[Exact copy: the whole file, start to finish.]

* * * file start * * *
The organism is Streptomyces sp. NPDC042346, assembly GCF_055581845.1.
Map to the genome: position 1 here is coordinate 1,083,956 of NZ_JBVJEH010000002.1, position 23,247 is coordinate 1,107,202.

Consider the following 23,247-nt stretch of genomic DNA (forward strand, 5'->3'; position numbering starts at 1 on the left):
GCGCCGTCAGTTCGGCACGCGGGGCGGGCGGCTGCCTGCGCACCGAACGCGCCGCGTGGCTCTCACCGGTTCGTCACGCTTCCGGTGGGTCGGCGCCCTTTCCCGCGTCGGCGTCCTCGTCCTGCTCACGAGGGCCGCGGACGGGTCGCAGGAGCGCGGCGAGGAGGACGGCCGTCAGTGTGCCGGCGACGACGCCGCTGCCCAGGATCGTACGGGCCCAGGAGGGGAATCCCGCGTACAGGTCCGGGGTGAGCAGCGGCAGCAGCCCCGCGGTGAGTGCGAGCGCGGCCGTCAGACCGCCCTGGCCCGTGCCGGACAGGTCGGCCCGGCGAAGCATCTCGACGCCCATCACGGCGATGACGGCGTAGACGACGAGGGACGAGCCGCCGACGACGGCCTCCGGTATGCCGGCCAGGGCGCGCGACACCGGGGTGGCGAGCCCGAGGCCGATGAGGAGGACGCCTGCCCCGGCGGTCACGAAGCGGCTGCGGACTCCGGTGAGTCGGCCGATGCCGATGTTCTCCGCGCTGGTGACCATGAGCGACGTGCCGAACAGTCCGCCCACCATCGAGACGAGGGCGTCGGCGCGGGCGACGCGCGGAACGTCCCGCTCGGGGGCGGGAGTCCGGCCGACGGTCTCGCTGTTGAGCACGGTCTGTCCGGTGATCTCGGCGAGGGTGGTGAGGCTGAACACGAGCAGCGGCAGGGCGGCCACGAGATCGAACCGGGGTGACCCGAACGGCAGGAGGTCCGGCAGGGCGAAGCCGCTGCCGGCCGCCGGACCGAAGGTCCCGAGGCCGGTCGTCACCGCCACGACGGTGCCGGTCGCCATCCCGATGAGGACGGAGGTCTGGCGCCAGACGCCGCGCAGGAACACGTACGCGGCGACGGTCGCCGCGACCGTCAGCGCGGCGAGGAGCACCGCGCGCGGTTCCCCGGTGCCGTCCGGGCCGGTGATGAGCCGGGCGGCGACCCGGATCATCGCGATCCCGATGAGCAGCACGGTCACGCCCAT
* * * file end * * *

The organism is Streptomyces sp. NPDC042346, assembly GCF_055581845.1.
Map to the genome: position 1 here is coordinate 1,083,956 of NZ_JBVJEH010000002.1, position 23,247 is coordinate 1,107,202.

Consider the following 23,247-nt stretch of genomic DNA (forward strand, 5'->3'; position numbering starts at 1 on the left):
GCGCCGTCAGTTCGGCACGCGGGGCGGGCGGCTGCCTGCGCACCGAACGCGCCGCGTGGCTCTCACCGGTTCGTCACGCTTCCGGTGGGTCGGCGCCCTTTCCCGCGTCGGCGTCCTCGTCCTGCTCACGAGGGCCGCGGACGGGTCGCAGGAGCGCGGCGAGGAGGACGGCCGTCAGTGTGCCGGCGACGACGCCGCTGCCCAGGATCGTACGGGCCCAGGAGGGGAATCCCGCGTACAGGTCCGGGGTGAGCAGCGGCAGCAGCCCCGCGGTGAGTGCGAGCGCGGCCGTCAGACCGCCCTGGCCCGTGCCGGACAGGTCGGCCCGGCGAAGCATCTCGACGCCCATCACGGCGATGACGGCGTAGACGACGAGGGACGAGCCGCCGACGACGGCCTCCGGTATGCCGGCCAGGGCGCGCGACACCGGGGTGGCGAGCCCGAGGCCGATGAGGAGGACGCCTGCCCCGGCGGTCACGAAGCGGCTGCGGACTCCGGTGAGTCGGCCGATGCCGATGTTCTCCGCGCTGGTGACCATGAGCGACGTGCCGAACAGTCCGCCCACCATCGAGACGAGGGCGTCGGCGCGGGCGACGCGCGGAACGTCCCGCTCGGGGGCGGGAGTCCGGCCGACGGTCTCGCTGTTGAGCACGGTCTGTCCGGTGATCTCGGCGAGGGTGGTGAGGCTGAACACGAGCAGCGGCAGGGCGGCCACGAGATCGAACCGGGGTGACCCGAACGGCAGGAGGTCCGGCAGGGCGAAGCCGCTGCCGGCCGCCGGACCGAAGGTCCCGAGGCCGGTCGTCACCGCCACGACGGTGCCGGTCGCCATCCCGATGAGGACGGAGGTCTGGCGCCAGACGCCGCGCAGGAACACGTACGCGGCGACGGTCGCCGCGACCGTCAGCGCGGCGAGGAGCACCGCGCGCGGTTCCCCGGTGCCGTCCGGGCCGGTGATGAGCCGGGCGGCGACCCGGATCATCGCGATCCCGATGAGCAGCACGGTCACGCCCAT